Enslaved or empowered?
Silas, a male escort I spoke to, scoffed at the idea that the adult males on the site were trafficked or coerced. "Trafficking of men?" he told me. "No that's just not a thing. . .
Why should prostitution be illegal? And, more specifically why should male prostitution be illegal?
At one point the answer to both questions was the same. Prostitutes (of any gender) were seen as degenerate, undesirable criminals who spread disease and immorality. You arrested them because, whatever gender they were, they were bad people.
But this argument has fallen out of favor more and more in recent years. Instead, authorities from New York to Alaska have started to argue that female prostitutes are not criminals, but victims of trafficking and sexual slavery. Sheriff Tom Dart of Cook County, Illinois, for example, has waged a campaign against Backpage.com, arguing that the adult services site is known to "facilitate online trafficking." This rhetoric is based on, and resonates with, feminist arguments that prostitution harms women. As anti-prostitution advocate Melissa Farley argues, "In prostitution, men remove women’s humanity. Buying a woman in prostitution gives men the power to turn women into a living, breathing masturbation fantasy." Or in the words of Taina Bien-Aimé, "Decriminalization of sex buyers and pimps signals to men that women are commodified objects they can purchase — and to traffickers, that the 'market of flesh' is open for business."
Prostitution, then, is criminal because it harms prostitutes themselves (who are enslaved victims of trafficking) and because it lowers the status of women, turning them into commodities.
If that's the case, though, why should male prostitution be illegal? Why did federal agents raid the office of Rentboy.com last week, arresting the CEO and a number of current and former employees?
Rentboy.com is a site that connects clients with male escorts. Since women are, for the most part, not involved in these transactions, it is difficult to see how the site can facilitate the trafficking of women, or how it can present women as "commodified objects."
Silas, a male escort I spoke to, scoffed at the idea that the adult males on the site were trafficked or coerced. "Trafficking of men?" he told me. "No that's just not a thing. The heterosexual world doesn't have a desire to traffic us. There are of course cases of underage sex work where homeless youth (usually LGBTQ) are faced with the choice of a bed or a trick, but that's a different issue altogether."
And, in fact, as Jamie Peck points out at deathandtaxes, law enforcement did not use the rhetoric of harm or victimization in talking about the raid on Rentboy.com. The press release simply quotes Acting United States Attorney Currie saying, "Rentboy.com attempted to present a veneer of legality, when in fact this Internet brothel made millions of dollars from the promotion of illegal prostitution." Prostitution is a crime, therefore it is a crime. There is not even an attempt to pretend that anyone, anywhere, has been harmed.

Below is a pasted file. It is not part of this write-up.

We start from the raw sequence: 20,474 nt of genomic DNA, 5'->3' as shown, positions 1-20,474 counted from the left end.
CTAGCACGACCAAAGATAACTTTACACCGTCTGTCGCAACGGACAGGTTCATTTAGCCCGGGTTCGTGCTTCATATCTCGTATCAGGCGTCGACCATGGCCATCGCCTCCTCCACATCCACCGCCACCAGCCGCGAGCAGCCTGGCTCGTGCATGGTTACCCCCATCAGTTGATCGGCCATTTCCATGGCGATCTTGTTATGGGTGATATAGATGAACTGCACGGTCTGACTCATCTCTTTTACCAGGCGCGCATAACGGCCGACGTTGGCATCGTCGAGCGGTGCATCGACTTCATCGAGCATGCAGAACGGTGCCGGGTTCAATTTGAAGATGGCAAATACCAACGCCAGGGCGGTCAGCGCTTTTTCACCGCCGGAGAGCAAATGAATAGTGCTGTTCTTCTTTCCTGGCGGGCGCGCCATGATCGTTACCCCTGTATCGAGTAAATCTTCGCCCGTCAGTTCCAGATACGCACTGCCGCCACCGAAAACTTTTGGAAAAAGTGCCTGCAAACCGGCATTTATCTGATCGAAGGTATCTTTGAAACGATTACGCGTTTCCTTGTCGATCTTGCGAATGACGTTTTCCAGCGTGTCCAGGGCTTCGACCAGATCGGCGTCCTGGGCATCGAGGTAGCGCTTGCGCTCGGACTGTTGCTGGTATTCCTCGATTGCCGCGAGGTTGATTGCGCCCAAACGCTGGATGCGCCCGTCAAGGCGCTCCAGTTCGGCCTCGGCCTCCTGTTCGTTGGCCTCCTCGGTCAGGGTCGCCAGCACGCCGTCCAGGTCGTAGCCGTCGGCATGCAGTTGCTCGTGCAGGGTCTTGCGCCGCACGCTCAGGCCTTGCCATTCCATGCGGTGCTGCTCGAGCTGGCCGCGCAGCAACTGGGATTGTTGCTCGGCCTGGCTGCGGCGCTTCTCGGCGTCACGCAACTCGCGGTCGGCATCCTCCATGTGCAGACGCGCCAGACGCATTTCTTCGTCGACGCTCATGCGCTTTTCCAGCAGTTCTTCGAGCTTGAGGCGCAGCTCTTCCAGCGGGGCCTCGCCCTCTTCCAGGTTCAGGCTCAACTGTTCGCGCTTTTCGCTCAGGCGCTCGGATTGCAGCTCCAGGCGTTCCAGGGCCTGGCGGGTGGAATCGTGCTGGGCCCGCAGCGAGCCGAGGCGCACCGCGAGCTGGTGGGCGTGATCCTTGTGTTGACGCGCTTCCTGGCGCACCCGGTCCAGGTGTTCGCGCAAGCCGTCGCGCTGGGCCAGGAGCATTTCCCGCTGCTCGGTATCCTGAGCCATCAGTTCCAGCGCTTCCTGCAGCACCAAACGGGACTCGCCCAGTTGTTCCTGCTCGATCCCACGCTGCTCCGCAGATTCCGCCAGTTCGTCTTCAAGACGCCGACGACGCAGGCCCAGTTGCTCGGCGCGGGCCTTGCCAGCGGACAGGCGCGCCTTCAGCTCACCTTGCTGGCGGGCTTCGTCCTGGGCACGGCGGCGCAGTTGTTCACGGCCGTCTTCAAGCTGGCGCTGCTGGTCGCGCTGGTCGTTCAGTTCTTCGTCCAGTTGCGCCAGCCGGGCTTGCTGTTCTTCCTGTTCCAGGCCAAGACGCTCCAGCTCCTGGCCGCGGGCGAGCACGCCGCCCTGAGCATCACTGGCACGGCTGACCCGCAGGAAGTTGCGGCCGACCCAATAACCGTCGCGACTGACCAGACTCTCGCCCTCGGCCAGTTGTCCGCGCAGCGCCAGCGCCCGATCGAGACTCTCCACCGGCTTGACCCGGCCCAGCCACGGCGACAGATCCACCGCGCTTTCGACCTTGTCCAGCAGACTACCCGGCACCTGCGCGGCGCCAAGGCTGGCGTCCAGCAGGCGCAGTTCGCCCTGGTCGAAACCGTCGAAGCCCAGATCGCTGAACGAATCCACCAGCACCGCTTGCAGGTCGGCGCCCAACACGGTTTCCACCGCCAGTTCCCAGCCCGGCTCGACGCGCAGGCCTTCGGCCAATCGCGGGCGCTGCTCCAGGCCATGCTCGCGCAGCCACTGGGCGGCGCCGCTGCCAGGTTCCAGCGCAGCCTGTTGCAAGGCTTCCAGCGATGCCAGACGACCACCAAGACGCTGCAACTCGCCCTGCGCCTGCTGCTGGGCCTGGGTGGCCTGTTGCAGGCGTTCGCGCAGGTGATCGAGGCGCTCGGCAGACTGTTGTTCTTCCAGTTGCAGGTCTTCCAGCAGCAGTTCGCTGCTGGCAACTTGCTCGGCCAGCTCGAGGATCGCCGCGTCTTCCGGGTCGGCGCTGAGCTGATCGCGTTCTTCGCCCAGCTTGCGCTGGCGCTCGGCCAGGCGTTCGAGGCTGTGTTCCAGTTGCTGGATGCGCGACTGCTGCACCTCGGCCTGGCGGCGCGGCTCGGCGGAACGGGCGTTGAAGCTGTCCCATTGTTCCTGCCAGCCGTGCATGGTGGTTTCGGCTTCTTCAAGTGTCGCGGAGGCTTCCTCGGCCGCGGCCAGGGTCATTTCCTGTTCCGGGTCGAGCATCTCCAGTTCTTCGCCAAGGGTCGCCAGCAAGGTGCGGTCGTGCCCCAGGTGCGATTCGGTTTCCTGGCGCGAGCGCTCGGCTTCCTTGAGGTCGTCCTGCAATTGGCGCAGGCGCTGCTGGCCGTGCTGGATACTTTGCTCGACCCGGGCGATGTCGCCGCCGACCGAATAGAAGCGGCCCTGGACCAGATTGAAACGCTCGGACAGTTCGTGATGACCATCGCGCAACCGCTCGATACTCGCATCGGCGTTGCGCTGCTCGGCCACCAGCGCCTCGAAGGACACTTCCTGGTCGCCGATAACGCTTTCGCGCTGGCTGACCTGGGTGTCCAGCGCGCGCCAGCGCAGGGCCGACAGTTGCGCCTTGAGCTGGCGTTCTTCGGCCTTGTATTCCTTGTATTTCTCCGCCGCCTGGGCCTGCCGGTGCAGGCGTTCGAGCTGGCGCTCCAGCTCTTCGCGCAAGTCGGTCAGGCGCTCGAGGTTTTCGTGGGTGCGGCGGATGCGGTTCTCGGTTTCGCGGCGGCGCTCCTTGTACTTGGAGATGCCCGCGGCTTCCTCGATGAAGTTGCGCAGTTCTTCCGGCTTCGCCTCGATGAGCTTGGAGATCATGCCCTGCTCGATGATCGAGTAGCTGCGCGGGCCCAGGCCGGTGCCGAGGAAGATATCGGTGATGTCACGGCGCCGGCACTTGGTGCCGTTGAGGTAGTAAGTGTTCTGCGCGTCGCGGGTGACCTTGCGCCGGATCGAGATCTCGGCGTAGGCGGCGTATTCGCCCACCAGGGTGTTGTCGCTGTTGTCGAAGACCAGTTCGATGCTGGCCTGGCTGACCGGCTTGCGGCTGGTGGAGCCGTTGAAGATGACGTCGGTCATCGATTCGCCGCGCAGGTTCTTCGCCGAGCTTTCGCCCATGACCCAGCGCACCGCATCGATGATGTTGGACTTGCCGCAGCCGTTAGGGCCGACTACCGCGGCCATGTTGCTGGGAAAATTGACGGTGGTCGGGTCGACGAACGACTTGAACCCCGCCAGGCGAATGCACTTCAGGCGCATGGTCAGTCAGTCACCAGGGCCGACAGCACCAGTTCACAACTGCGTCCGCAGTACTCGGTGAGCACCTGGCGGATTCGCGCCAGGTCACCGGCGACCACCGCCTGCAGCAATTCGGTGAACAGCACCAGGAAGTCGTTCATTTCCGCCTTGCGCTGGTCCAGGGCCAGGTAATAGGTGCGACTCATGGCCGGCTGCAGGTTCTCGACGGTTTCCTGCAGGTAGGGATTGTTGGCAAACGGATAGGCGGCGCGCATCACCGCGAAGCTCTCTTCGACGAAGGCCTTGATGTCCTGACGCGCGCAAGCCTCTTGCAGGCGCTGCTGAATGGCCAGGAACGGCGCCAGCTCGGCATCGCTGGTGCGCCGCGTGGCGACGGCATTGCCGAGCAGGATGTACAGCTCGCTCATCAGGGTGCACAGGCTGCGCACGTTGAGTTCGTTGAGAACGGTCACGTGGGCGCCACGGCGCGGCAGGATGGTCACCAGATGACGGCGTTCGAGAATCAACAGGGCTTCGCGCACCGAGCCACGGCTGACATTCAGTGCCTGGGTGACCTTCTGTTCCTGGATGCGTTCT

There's an obvious double standard here, as Silas pointed out to me. "I think it's patronizing and frankly quite sexist," he said of anti sex-work feminists. "There's a reason they never talk about male sex workers, because they don't have the power to take away our agency, but they do have the power to take away (that of) their female comrades." Women are positioned as victims in need of saving; men are presumed to have control over their lives and to be making their own choices.
But it's also worth pointing out that this double standard has limits. In theory, women should be treated differently than men, according to anti-sex work discussions. But in practice, women sex workers, too, are often treated as conscious criminals. Despite all the trafficking and victimization rhetoric, the legal reality in the United States is that women are still criminalized for prostitution. Laws against trafficking are routinely used to arrest women, even though those women are, authorities insist, supposed to be the victims of crimes, not the perpetrators. When women sex workers report abuse and violence to the police, the police routinely ignore them — or put them in jail.
The raid on Rentboy.com suggests that this is not an accident, nor some sort of failure of the system. Authorities say that they target prostitution to protect trafficking victims and to stop the degradation of women. But if that is true, then federal agencies wouldn't be harassing male prostitutes. What Rentboy.com shows is that prostitution laws exist for the same reason they've always existed: Because sex workers are seen as evil, bad people. Prostitution and trafficking laws are not for the good of sex workers and victims. They are a sop to the prejudices of a society that stigmatizes those who sell sexual services.
If authorities cared about victims, they wouldn't go out of their way to arrest people who even they acknowledge aren't victims. As it is, the Rentboy.com raid seems like an open acknowledgement that prostitution laws are motivated not by pity and concern, but by unexamined prejudice and hate.